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‘Taking in air, emitting water’, Toyota’s FCV Concept does for hydrogen what Prius did for hybrids

The introductory ignition of future automotive drivetrain technologies, it would seem, are going to be fairly silent from here on out.

Time was, when automakers had a new powertrain technology, they unveiled their latest breakthrough with a loud roar and a cloud of smoke. Things have changed, though, as has the global climate.

From now on, state-of-the-art automotive technologies will be unveiled with a whisper and perhaps – at most – a cloud of steam.

Take the Toyota FCV Concept you see above, for example. Toyota says it’s a nearly production-ready version of the Japanese automaker’s mass-market hydrogen fuel cell vehicle slated to go on sale in 2015.

Designed to evoke the external aesthetics of both a catamaran and flowing water, the FCV Concept front end was penned to symbolize the “taking in air, emitting water” of the onboard hydrogen fuel cell.

Side bodylines are intended to convey air-to-water with flowing, liquid-like door shapes and a wave-motif fuel cap. The rear, however, reintegrates the catamaran form. To us, it looks like a Corolla with a taller Ferrari Enzo nose.

Powered by Toyota’s lightweight fuel cell stack (the thing that turns hydrogen into electricity), the FCV Concept can go approximately 310 miles (500 km) per tank. The two high-pressure onboard hydrogen tanks can be also be fully refilled in around three minutes, which, Toyota brags, is similar to a standard gasoline car.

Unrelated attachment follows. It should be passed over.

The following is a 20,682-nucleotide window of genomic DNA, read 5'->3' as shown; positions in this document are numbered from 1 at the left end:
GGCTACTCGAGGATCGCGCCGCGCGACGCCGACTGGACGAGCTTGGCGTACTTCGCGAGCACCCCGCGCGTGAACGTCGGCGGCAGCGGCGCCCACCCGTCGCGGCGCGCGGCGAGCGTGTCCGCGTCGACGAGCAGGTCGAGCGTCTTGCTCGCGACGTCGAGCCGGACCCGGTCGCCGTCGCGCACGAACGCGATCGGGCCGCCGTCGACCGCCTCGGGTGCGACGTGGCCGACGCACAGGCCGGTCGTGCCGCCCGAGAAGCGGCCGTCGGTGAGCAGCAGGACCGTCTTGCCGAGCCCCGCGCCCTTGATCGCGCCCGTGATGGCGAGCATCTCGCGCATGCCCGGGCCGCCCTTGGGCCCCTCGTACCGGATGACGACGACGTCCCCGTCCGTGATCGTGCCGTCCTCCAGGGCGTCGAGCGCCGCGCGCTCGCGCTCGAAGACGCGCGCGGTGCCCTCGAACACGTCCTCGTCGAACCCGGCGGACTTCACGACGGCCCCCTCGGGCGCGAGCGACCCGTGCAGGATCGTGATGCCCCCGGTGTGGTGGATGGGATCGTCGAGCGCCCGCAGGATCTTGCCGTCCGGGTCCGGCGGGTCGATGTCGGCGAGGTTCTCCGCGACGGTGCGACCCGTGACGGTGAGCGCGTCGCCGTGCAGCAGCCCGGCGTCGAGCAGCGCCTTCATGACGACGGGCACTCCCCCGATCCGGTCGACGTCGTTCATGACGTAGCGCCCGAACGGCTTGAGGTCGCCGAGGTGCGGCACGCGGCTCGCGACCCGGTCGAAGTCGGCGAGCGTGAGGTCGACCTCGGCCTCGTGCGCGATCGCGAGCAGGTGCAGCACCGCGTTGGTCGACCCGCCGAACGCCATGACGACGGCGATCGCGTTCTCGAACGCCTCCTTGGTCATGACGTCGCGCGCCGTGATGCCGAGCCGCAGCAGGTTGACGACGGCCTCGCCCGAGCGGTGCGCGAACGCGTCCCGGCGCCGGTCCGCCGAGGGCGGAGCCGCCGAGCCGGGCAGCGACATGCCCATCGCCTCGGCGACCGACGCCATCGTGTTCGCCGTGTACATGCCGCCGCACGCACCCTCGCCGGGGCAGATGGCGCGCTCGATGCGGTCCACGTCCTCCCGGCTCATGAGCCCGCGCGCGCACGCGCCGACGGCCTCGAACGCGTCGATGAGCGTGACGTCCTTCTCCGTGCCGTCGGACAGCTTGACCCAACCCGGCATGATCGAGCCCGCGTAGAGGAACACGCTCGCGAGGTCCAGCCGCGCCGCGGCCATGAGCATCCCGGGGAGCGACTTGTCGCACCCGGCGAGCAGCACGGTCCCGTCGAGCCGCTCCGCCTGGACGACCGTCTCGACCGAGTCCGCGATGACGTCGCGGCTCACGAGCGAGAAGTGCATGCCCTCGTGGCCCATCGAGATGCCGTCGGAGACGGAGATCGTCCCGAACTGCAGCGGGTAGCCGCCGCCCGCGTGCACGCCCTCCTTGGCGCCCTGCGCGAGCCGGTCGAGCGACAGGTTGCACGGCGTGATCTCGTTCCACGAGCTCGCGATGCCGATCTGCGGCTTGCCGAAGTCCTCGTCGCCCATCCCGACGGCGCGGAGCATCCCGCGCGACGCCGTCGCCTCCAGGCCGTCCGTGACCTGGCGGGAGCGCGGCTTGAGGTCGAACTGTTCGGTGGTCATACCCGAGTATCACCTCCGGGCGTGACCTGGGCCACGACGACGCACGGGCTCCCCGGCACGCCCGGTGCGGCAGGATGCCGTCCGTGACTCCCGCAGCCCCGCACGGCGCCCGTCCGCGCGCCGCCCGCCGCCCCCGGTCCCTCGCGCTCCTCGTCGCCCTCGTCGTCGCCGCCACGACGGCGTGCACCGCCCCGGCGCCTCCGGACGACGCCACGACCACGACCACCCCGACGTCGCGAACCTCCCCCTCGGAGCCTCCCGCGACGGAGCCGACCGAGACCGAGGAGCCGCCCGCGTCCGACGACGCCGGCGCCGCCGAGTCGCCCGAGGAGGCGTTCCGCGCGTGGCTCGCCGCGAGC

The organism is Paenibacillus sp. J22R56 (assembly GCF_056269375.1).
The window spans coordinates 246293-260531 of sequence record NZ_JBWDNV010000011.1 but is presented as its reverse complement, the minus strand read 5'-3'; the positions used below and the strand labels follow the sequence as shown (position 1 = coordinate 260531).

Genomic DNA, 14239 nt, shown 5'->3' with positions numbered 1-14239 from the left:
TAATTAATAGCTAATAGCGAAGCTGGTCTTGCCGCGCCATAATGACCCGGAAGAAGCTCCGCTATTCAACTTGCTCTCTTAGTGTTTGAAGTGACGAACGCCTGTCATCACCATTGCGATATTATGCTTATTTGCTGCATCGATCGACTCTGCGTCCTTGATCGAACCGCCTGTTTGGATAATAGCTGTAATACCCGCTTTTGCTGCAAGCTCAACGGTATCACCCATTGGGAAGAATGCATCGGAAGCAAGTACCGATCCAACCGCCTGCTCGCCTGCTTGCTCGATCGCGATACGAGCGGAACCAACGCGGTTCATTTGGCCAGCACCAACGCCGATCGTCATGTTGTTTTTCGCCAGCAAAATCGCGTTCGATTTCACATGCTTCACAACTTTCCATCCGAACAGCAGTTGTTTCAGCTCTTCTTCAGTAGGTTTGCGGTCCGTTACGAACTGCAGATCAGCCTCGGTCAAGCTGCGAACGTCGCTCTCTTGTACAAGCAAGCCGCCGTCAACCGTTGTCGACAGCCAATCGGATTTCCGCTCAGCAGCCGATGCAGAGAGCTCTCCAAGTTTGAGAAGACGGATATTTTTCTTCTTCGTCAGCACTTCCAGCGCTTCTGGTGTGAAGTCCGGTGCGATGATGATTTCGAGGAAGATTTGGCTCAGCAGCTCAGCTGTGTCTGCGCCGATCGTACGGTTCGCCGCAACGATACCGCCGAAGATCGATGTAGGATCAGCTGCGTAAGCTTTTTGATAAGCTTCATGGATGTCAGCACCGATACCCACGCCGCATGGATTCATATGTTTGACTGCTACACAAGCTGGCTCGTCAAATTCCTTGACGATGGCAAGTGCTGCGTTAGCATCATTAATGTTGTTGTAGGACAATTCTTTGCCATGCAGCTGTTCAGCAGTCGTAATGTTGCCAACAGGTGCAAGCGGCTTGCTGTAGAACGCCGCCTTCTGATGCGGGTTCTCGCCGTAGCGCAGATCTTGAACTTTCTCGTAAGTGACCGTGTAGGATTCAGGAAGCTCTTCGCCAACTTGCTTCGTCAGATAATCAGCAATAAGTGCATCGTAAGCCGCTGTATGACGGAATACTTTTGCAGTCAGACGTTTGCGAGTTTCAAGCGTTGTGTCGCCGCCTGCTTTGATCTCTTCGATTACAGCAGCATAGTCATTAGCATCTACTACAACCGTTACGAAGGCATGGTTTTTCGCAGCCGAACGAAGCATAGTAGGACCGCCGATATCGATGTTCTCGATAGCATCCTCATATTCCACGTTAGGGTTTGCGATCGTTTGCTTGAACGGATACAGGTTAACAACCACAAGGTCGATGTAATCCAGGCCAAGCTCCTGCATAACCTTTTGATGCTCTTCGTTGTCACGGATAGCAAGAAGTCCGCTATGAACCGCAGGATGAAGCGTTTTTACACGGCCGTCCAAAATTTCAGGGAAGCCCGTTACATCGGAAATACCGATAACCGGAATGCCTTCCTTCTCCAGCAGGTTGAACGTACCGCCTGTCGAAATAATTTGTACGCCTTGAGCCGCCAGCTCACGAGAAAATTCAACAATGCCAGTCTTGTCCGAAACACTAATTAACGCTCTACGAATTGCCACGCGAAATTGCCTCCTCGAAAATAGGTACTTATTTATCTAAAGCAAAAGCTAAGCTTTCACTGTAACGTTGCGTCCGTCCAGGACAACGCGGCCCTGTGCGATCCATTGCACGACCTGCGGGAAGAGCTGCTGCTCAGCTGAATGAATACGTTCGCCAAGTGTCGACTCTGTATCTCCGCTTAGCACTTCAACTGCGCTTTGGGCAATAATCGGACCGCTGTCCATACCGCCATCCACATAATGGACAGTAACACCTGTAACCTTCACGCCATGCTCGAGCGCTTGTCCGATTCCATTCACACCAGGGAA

Toyota doesn’t give any acceleration figures but does say that the FCV Concept’s fuel cell stack packs a power output density of 3 kW/l – more than twice the power output density of the current Toyota FCHV-adv that we drove in California.

This new fuel cell stack isn’t just better on paper; it’s also smaller and less expensive. Engineers also increased system voltage thanks to a high-efficiency boost converter, which is good because the prototype hydrogen cars we drove were a bit sluggish.

Ignoring the jumble of hydrogen-related language and the underwhelming exterior design, the Toyota FCV Concept is a very important car.

Hydrogen has long been an automotive pipedream.

Like the Prius before it, the FCV is that first essential step from concept into day-to-day reality. Imagine: By late next year, you’ll be able to go to your local Toyota dealer and buy a car – albeit for $50,000 – that will emit nothing from the tailpipe but steam.

The FCV Concept proves that, despite what Elon Musk has to say, hydrogen is here in a serious way.

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